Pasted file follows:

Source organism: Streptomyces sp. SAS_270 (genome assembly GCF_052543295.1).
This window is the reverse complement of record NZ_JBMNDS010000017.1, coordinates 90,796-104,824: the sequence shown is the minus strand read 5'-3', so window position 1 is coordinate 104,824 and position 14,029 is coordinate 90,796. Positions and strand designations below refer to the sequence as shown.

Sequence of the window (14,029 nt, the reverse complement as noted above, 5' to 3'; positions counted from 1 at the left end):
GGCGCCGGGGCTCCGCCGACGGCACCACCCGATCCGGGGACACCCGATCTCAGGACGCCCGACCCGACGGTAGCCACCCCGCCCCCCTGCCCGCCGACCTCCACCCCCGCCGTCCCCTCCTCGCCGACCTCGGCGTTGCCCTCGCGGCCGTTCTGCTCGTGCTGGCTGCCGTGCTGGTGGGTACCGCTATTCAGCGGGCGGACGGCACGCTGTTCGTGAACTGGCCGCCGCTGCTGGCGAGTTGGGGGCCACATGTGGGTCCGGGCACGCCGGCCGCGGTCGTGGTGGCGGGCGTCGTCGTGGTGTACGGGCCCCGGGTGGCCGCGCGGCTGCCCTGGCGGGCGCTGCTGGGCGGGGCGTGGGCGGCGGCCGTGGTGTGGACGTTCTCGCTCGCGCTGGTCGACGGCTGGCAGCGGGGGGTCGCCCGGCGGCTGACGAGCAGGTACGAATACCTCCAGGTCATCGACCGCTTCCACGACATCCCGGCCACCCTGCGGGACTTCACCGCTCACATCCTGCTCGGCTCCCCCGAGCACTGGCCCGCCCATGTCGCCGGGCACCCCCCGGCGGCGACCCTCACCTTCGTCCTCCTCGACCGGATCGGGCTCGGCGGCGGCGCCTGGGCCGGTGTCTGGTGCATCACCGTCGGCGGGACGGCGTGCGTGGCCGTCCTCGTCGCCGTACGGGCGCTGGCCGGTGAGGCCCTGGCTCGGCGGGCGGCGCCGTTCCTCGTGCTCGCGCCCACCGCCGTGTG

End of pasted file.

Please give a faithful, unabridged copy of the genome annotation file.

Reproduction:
Source organism: Streptomyces sp. SAS_270 (genome assembly GCF_052543295.1).
This window is the reverse complement of record NZ_JBMNDS010000017.1, coordinates 90,796-104,824: the sequence shown is the minus strand read 5'-3', so window position 1 is coordinate 104,824 and position 14,029 is coordinate 90,796. Positions and strand designations below refer to the sequence as shown.

Sequence of the window (14,029 nt, the reverse complement as noted above, 5' to 3'; positions counted from 1 at the left end):
GGCGCCGGGGCTCCGCCGACGGCACCACCCGATCCGGGGACACCCGATCTCAGGACGCCCGACCCGACGGTAGCCACCCCGCCCCCCTGCCCGCCGACCTCCACCCCCGCCGTCCCCTCCTCGCCGACCTCGGCGTTGCCCTCGCGGCCGTTCTGCTCGTGCTGGCTGCCGTGCTGGTGGGTACCGCTATTCAGCGGGCGGACGGCACGCTGTTCGTGAACTGGCCGCCGCTGCTGGCGAGTTGGGGGCCACATGTGGGTCCGGGCACGCCGGCCGCGGTCGTGGTGGCGGGCGTCGTCGTGGTGTACGGGCCCCGGGTGGCCGCGCGGCTGCCCTGGCGGGCGCTGCTGGGCGGGGCGTGGGCGGCGGCCGTGGTGTGGACGTTCTCGCTCGCGCTGGTCGACGGCTGGCAGCGGGGGGTCGCCCGGCGGCTGACGAGCAGGTACGAATACCTCCAGGTCATCGACCGCTTCCACGACATCCCGGCCACCCTGCGGGACTTCACCGCTCACATCCTGCTCGGCTCCCCCGAGCACTGGCCCGCCCATGTCGCCGGGCACCCCCCGGCGGCGACCCTCACCTTCGTCCTCCTCGACCGGATCGGGCTCGGCGGCGGCGCCTGGGCCGGTGTCTGGTGCATCACCGTCGGCGGGACGGCGTGCGTGGCCGTCCTCGTCGCCGTACGGGCGCTGGCCGGTGAGGCCCTGGCTCGGCGGGCGGCGCCGTTCCTCGTGCTCGCGCCCACCGCCGTGTG